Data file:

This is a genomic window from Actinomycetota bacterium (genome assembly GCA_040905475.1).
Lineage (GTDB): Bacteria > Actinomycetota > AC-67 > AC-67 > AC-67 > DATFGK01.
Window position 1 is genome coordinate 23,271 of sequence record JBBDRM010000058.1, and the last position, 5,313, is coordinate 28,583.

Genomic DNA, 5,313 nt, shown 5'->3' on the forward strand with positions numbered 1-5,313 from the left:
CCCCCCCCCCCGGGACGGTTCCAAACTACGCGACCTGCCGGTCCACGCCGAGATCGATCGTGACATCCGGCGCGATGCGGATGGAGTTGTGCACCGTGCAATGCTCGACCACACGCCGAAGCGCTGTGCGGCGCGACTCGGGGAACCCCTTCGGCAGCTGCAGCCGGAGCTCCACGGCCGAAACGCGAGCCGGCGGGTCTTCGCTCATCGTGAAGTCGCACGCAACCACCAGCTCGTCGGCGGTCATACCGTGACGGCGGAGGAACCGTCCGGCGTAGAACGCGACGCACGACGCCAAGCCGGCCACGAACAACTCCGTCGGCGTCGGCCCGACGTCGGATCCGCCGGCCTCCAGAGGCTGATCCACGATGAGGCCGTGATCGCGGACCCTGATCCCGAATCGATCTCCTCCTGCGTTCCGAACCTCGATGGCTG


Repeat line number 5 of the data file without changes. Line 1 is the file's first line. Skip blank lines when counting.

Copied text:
CCCCCCCCCCCGGGACGGTTCCAAACTACGCGACCTGCCGGTCCACGCCGAGATCGATCGTGACATCCGGCGCGATGCGGATGGAGTTGTGCACCGTGCAATGCTCGACCACACGCCGAAGCGCTGTGCGGCGCGACTCGGGGAACCCCTTCGGCAGCTGCAGCCGGAGCTCCACGGCCGAAACGCGAGCCGGCGGGTCTTCGCTCATCGTGAAGTCGCACGCAACCACCAGCTCGTCGGCGGTCATACCGTGACGGCGGAGGAACCGTCCGGCGTAGAACGCGACGCACGACGCCAAGCCGGCCACGAACAACTCCGTCGGCGTCGGCCCGACGTCGGATCCGCCGGCCTCCAGAGGCTGATCCACGATGAGGCCGTGATCGCGGACCCTGATCCCGAATCGATCTCCTCCTGCGTTCCGAACCTCGATGGCTG